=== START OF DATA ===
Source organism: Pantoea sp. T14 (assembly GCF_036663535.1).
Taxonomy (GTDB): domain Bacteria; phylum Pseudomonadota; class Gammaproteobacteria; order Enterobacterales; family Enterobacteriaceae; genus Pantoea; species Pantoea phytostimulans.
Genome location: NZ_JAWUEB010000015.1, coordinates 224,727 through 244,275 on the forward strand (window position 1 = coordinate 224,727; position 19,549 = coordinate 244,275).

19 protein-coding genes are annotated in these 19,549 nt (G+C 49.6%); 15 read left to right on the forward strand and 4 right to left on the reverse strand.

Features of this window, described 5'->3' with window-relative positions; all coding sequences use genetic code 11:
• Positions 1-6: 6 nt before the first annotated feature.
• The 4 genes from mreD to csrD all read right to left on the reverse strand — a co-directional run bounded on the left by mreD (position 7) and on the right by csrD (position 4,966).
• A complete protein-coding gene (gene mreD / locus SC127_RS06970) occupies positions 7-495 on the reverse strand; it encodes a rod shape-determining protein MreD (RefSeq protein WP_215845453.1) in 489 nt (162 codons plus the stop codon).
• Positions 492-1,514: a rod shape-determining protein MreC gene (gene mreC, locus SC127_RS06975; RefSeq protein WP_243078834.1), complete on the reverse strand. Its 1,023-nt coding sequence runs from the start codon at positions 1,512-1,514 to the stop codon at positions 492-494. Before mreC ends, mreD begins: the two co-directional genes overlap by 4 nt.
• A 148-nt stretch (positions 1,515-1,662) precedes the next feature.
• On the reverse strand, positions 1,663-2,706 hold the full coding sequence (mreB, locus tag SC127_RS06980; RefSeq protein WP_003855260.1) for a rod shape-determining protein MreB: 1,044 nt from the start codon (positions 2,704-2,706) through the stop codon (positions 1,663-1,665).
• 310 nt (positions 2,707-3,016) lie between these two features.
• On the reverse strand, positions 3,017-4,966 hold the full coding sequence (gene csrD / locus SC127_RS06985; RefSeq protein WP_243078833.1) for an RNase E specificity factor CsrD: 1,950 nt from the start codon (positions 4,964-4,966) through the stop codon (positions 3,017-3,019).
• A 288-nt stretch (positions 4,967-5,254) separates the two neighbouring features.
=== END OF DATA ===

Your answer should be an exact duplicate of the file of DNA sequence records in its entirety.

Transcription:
Source organism: Pantoea sp. T14 (assembly GCF_036663535.1).
Taxonomy (GTDB): domain Bacteria; phylum Pseudomonadota; class Gammaproteobacteria; order Enterobacterales; family Enterobacteriaceae; genus Pantoea; species Pantoea phytostimulans.
Genome location: NZ_JAWUEB010000015.1, coordinates 224,727 through 244,275 on the forward strand (window position 1 = coordinate 224,727; position 19,549 = coordinate 244,275).

19 protein-coding genes are annotated in these 19,549 nt (G+C 49.6%); 15 read left to right on the forward strand and 4 right to left on the reverse strand.

Features of this window, described 5'->3' with window-relative positions; all coding sequences use genetic code 11:
• Positions 1-6: 6 nt before the first annotated feature.
• The 4 genes from mreD to csrD all read right to left on the reverse strand — a co-directional run bounded on the left by mreD (position 7) and on the right by csrD (position 4,966).
• A complete protein-coding gene (gene mreD / locus SC127_RS06970) occupies positions 7-495 on the reverse strand; it encodes a rod shape-determining protein MreD (RefSeq protein WP_215845453.1) in 489 nt (162 codons plus the stop codon).
• Positions 492-1,514: a rod shape-determining protein MreC gene (gene mreC, locus SC127_RS06975; RefSeq protein WP_243078834.1), complete on the reverse strand. Its 1,023-nt coding sequence runs from the start codon at positions 1,512-1,514 to the stop codon at positions 492-494. Before mreC ends, mreD begins: the two co-directional genes overlap by 4 nt.
• A 148-nt stretch (positions 1,515-1,662) precedes the next feature.
• On the reverse strand, positions 1,663-2,706 hold the full coding sequence (mreB, locus tag SC127_RS06980; RefSeq protein WP_003855260.1) for a rod shape-determining protein MreB: 1,044 nt from the start codon (positions 2,704-2,706) through the stop codon (positions 1,663-1,665).
• 310 nt (positions 2,707-3,016) lie between these two features.
• On the reverse strand, positions 3,017-4,966 hold the full coding sequence (gene csrD / locus SC127_RS06985; RefSeq protein WP_243078833.1) for an RNase E specificity factor CsrD: 1,950 nt from the start codon (positions 4,964-4,966) through the stop codon (positions 3,017-3,019).
• A 288-nt stretch (positions 4,967-5,254) separates the two neighbouring features.